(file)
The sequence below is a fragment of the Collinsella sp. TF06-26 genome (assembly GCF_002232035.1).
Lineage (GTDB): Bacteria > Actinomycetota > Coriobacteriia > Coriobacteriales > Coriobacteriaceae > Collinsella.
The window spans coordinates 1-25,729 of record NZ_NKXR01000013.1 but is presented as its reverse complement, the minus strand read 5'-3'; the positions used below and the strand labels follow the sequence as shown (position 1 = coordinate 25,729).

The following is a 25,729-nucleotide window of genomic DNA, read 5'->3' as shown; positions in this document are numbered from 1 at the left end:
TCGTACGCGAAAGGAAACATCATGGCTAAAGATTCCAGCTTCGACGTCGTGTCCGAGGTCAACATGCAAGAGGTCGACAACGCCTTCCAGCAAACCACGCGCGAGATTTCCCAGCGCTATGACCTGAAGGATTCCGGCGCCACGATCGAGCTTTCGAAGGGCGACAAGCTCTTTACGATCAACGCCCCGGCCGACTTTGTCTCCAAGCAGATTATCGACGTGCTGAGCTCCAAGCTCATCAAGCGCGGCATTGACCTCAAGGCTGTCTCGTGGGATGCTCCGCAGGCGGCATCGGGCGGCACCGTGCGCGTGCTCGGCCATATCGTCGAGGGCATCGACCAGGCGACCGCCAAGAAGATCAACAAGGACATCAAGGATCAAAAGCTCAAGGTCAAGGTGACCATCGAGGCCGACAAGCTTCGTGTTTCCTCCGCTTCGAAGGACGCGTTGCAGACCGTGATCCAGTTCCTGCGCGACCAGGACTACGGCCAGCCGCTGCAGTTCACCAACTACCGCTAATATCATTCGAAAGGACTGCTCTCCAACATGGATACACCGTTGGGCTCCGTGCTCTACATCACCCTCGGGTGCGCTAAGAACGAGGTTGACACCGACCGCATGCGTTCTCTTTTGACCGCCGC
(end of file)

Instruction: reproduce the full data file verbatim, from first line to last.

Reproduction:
The sequence below is a fragment of the Collinsella sp. TF06-26 genome (assembly GCF_002232035.1).
Lineage (GTDB): Bacteria > Actinomycetota > Coriobacteriia > Coriobacteriales > Coriobacteriaceae > Collinsella.
The window spans coordinates 1-25,729 of record NZ_NKXR01000013.1 but is presented as its reverse complement, the minus strand read 5'-3'; the positions used below and the strand labels follow the sequence as shown (position 1 = coordinate 25,729).

The following is a 25,729-nucleotide window of genomic DNA, read 5'->3' as shown; positions in this document are numbered from 1 at the left end:
TCGTACGCGAAAGGAAACATCATGGCTAAAGATTCCAGCTTCGACGTCGTGTCCGAGGTCAACATGCAAGAGGTCGACAACGCCTTCCAGCAAACCACGCGCGAGATTTCCCAGCGCTATGACCTGAAGGATTCCGGCGCCACGATCGAGCTTTCGAAGGGCGACAAGCTCTTTACGATCAACGCCCCGGCCGACTTTGTCTCCAAGCAGATTATCGACGTGCTGAGCTCCAAGCTCATCAAGCGCGGCATTGACCTCAAGGCTGTCTCGTGGGATGCTCCGCAGGCGGCATCGGGCGGCACCGTGCGCGTGCTCGGCCATATCGTCGAGGGCATCGACCAGGCGACCGCCAAGAAGATCAACAAGGACATCAAGGATCAAAAGCTCAAGGTCAAGGTGACCATCGAGGCCGACAAGCTTCGTGTTTCCTCCGCTTCGAAGGACGCGTTGCAGACCGTGATCCAGTTCCTGCGCGACCAGGACTACGGCCAGCCGCTGCAGTTCACCAACTACCGCTAATATCATTCGAAAGGACTGCTCTCCAACATGGATACACCGTTGGGCTCCGTGCTCTACATCACCCTCGGGTGCGCTAAGAACGAGGTTGACACCGACCGCATGCGTTCTCTTTTGACCGCCGC